The failure of p2208-primed or Tg-primed LNCs to proliferate in vitro in the presence of Tg or peptide, respectively, supports a cryptic role of this peptide in both C57BL/6 and SJL/J hosts. Such a finding is in agreement with several studies in the EAT field that have failed to identify a dominant epitope in Tg.[6-16, 32-35] The p2208 must be expressed intrathyroidally to be recognized by effector T cells and as has been suggested before,[36] this ‘crypticity paradox’ may be explained on the basis that either Tg is processed differently in vivo than in vitro, or Tg as a substrate, is taken-up by antigen-presenting cells in vivo in the form of fragments rather than as intact antigen, resulting in alteration of the immunodominance hierarchy.

At the B-cell level, p2208 elicited production of IgG antibodies recognizing both the immunizing peptide as well as intact Tg, strongly suggesting that the pathogenic p2208 peptide also served as a helper T-cell epitope for specific B-cell responses in SJL/J and C57BL/6 mice. Depletion of anti-p2208 antibodies from the pooled antisera of four peptide-immunized C57BL/6 mice resulted in a dramatic decrease of reactivity against the intact hTg molecule. This finding confirmed that the induced Tg-specific reactivity was not a secondary event developing during the course of EAT, as a result of the inflammatory response. Rather it suggested strongly that p2208 is accessible on the surface of the quarternary structure of Tg by specific IgG antibodies. Similar findings have also been described for other pathogenic Tg peptides used as immunogens by other research teams.[9, 16, 37, 38, 18] Such antibodies can be useful tools in mapping the antigenic topography of B-cell epitopes on Tg and in the construction of diagnostic kits for the detection of Tg in serum.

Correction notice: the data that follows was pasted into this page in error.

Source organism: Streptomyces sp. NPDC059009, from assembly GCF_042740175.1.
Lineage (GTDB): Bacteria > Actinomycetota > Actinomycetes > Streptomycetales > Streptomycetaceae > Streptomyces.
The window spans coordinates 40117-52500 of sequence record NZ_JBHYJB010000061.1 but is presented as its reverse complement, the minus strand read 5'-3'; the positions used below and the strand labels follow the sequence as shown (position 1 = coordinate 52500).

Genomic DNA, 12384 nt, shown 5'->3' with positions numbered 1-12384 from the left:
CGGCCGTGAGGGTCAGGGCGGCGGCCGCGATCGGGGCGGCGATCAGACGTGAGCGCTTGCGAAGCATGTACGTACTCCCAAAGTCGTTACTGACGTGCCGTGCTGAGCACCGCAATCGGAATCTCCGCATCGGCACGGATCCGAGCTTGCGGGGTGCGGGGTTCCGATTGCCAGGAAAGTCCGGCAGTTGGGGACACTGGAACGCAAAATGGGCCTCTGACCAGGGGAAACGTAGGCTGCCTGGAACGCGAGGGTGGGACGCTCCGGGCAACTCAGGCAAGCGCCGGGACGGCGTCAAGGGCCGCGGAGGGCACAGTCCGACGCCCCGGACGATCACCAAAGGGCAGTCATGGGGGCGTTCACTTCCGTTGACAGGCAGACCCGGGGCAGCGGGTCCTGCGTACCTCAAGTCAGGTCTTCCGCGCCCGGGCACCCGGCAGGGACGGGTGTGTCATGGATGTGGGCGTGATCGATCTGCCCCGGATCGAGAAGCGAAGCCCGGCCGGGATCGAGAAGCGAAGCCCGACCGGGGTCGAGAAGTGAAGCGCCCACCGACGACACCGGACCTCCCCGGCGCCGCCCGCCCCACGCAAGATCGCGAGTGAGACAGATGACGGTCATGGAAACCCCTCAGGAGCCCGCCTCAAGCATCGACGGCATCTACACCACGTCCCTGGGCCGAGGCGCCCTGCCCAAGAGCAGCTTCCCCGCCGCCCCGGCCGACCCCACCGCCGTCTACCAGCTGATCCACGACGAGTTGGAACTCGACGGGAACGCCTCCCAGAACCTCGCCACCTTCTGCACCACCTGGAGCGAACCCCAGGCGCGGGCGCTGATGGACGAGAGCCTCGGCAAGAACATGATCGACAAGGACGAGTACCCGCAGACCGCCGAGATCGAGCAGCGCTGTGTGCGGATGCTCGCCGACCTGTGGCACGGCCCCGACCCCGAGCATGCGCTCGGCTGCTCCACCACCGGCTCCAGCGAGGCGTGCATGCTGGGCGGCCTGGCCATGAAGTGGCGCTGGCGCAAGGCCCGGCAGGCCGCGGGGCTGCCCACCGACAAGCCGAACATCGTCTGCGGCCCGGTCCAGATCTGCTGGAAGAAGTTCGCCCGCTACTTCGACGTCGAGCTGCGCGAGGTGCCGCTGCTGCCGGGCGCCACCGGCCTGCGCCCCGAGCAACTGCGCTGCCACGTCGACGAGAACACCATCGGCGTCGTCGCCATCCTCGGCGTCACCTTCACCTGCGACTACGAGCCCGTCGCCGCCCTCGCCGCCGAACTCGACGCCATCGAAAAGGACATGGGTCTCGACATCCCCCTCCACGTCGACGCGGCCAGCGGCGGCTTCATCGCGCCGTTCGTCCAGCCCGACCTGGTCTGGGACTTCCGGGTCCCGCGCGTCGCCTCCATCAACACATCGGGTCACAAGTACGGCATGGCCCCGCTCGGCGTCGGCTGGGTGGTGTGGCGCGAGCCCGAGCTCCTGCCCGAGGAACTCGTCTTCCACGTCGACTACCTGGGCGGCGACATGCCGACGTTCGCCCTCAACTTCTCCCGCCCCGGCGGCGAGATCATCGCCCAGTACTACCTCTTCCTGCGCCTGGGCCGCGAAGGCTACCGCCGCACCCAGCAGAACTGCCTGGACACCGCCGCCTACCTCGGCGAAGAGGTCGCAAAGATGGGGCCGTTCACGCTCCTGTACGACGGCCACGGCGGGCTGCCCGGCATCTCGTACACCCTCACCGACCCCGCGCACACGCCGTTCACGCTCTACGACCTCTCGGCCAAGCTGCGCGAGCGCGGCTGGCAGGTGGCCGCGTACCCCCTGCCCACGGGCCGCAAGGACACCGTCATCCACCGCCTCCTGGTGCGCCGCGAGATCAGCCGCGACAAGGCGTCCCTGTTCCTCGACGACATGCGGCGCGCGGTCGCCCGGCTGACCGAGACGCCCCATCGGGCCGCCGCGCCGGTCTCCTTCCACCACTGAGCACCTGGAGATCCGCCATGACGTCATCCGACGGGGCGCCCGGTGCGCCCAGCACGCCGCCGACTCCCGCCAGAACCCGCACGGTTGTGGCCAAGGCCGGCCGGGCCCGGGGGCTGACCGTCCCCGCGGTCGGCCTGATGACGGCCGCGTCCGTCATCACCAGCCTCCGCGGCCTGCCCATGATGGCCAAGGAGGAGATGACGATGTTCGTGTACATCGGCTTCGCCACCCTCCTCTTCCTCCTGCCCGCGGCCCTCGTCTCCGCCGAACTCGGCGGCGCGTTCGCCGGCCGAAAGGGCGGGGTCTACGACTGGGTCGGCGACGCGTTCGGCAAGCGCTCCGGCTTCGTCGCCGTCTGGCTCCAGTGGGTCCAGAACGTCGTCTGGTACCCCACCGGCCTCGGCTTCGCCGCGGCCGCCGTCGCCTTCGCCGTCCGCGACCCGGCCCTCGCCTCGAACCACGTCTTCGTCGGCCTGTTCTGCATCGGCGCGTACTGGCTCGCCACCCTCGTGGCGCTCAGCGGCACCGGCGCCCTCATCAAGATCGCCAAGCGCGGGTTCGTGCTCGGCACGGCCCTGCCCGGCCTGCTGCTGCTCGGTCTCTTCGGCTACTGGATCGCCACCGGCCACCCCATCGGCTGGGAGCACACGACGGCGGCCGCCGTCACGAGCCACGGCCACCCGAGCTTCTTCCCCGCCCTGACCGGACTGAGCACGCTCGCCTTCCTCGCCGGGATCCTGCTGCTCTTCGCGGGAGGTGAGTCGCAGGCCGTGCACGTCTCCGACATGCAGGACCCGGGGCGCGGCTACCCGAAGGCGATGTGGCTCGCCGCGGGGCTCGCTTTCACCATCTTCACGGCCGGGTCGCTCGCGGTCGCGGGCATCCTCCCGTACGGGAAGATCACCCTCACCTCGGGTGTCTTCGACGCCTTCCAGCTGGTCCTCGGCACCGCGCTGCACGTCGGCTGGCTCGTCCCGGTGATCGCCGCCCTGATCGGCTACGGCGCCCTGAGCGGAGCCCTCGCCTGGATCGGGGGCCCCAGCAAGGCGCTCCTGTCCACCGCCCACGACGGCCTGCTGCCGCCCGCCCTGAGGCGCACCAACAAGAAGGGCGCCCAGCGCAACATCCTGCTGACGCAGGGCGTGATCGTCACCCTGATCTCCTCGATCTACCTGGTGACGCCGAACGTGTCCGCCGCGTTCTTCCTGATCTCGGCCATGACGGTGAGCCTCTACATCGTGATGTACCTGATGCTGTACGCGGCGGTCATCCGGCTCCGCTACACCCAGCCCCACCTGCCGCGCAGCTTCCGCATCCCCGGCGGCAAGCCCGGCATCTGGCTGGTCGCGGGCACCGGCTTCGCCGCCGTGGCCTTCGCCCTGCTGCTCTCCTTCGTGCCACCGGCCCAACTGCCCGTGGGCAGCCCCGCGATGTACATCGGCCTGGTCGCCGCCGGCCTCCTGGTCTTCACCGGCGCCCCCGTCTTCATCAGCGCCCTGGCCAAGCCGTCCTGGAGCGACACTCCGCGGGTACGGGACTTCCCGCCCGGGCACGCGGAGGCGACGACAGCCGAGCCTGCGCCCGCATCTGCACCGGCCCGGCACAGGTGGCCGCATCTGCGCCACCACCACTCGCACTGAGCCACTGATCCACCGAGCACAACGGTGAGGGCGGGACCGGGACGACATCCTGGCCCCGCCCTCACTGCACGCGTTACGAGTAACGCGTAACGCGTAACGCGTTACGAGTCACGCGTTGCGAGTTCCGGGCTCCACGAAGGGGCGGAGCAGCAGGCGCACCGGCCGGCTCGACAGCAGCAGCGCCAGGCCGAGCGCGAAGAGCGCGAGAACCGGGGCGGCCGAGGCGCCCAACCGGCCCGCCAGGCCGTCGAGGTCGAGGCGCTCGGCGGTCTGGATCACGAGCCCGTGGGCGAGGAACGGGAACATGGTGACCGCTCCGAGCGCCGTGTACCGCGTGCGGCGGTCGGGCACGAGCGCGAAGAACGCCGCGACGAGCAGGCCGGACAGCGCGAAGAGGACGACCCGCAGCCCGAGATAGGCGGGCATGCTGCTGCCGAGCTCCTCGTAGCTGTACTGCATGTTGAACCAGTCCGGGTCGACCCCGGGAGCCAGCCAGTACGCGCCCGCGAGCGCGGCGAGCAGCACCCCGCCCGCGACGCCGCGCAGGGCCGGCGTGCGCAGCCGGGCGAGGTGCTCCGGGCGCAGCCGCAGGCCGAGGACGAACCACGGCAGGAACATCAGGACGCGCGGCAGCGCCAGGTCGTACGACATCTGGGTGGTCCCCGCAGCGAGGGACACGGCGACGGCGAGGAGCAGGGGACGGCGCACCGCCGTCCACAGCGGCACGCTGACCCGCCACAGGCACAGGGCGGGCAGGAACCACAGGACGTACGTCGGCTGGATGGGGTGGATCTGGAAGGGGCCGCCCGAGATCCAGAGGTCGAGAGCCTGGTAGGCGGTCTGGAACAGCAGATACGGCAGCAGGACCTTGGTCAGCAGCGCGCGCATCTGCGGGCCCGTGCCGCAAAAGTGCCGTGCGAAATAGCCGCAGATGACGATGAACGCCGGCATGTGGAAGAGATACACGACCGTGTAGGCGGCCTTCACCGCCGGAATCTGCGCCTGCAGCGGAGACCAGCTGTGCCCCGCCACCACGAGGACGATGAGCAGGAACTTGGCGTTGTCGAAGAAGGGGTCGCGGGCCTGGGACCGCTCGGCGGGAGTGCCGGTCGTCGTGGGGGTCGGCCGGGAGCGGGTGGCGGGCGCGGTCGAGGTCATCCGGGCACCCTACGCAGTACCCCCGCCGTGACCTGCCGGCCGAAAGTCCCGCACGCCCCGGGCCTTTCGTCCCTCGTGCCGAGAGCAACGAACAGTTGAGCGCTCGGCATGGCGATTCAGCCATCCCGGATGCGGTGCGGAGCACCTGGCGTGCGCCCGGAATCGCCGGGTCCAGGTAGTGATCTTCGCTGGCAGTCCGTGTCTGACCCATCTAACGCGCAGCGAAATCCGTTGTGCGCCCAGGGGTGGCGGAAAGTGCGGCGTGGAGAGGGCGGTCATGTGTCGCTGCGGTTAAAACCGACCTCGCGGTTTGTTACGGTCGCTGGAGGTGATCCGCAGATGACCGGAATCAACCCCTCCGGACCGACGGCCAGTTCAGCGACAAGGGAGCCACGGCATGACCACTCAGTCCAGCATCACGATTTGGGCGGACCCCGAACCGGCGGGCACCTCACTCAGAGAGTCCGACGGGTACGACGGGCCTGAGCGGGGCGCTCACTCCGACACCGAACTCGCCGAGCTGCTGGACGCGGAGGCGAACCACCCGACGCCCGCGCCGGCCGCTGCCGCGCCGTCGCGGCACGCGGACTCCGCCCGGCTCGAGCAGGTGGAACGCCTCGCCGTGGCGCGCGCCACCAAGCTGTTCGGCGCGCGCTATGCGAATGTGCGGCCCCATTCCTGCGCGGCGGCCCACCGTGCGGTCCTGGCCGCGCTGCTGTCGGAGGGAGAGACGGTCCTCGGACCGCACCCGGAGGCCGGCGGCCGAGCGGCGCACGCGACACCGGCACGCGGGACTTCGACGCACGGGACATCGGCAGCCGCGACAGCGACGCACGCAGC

Acknowledgements

  1. Top of page
  2. Summary
  3. Introduction
  4. Materials and methods
  5. Results
  6. Discussion
  7. Acknowledgements
  8. Disclosures
  9. References

This work was financially supported by the Greek General Secretariat of Research and Technology (ARISTEIA-HPI). We wish to thank Dr George Carayanniotis for valuable discussions throughout this study.

References

  1. Top of page
  2. Summary
  3. Introduction
  4. Materials and methods
  5. Results
  6. Discussion
  7. Acknowledgements
  8. Disclosures
  9. References